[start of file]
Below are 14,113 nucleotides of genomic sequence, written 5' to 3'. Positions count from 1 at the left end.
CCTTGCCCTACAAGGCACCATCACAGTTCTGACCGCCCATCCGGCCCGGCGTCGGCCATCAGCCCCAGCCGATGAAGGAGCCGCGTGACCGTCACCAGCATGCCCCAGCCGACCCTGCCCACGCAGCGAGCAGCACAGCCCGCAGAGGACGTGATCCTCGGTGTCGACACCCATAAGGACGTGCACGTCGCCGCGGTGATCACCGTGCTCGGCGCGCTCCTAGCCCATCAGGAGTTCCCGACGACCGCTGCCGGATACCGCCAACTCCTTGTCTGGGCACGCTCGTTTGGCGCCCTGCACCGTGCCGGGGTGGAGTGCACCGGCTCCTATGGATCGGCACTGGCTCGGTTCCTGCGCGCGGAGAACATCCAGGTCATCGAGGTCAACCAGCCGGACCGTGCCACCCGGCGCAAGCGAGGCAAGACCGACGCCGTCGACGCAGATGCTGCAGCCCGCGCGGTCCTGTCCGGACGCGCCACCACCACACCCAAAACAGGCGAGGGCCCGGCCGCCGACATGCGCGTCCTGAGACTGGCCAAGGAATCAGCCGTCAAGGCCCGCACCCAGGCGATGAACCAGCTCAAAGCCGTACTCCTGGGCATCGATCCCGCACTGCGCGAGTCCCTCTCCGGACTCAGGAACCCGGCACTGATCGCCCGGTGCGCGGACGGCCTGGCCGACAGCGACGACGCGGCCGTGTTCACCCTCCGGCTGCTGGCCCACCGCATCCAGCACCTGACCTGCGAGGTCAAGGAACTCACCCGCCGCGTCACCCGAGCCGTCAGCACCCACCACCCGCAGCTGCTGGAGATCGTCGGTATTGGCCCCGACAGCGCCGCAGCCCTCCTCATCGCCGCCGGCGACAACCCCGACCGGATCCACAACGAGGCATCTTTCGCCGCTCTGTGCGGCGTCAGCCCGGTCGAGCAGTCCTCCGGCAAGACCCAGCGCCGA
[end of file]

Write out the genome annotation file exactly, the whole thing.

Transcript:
Below are 14,113 nucleotides of genomic sequence, written 5' to 3'. Positions count from 1 at the left end.
CCTTGCCCTACAAGGCACCATCACAGTTCTGACCGCCCATCCGGCCCGGCGTCGGCCATCAGCCCCAGCCGATGAAGGAGCCGCGTGACCGTCACCAGCATGCCCCAGCCGACCCTGCCCACGCAGCGAGCAGCACAGCCCGCAGAGGACGTGATCCTCGGTGTCGACACCCATAAGGACGTGCACGTCGCCGCGGTGATCACCGTGCTCGGCGCGCTCCTAGCCCATCAGGAGTTCCCGACGACCGCTGCCGGATACCGCCAACTCCTTGTCTGGGCACGCTCGTTTGGCGCCCTGCACCGTGCCGGGGTGGAGTGCACCGGCTCCTATGGATCGGCACTGGCTCGGTTCCTGCGCGCGGAGAACATCCAGGTCATCGAGGTCAACCAGCCGGACCGTGCCACCCGGCGCAAGCGAGGCAAGACCGACGCCGTCGACGCAGATGCTGCAGCCCGCGCGGTCCTGTCCGGACGCGCCACCACCACACCCAAAACAGGCGAGGGCCCGGCCGCCGACATGCGCGTCCTGAGACTGGCCAAGGAATCAGCCGTCAAGGCCCGCACCCAGGCGATGAACCAGCTCAAAGCCGTACTCCTGGGCATCGATCCCGCACTGCGCGAGTCCCTCTCCGGACTCAGGAACCCGGCACTGATCGCCCGGTGCGCGGACGGCCTGGCCGACAGCGACGACGCGGCCGTGTTCACCCTCCGGCTGCTGGCCCACCGCATCCAGCACCTGACCTGCGAGGTCAAGGAACTCACCCGCCGCGTCACCCGAGCCGTCAGCACCCACCACCCGCAGCTGCTGGAGATCGTCGGTATTGGCCCCGACAGCGCCGCAGCCCTCCTCATCGCCGCCGGCGACAACCCCGACCGGATCCACAACGAGGCATCTTTCGCCGCTCTGTGCGGCGTCAGCCCGGTCGAGCAGTCCTCCGGCAAGACCCAGCGCCGA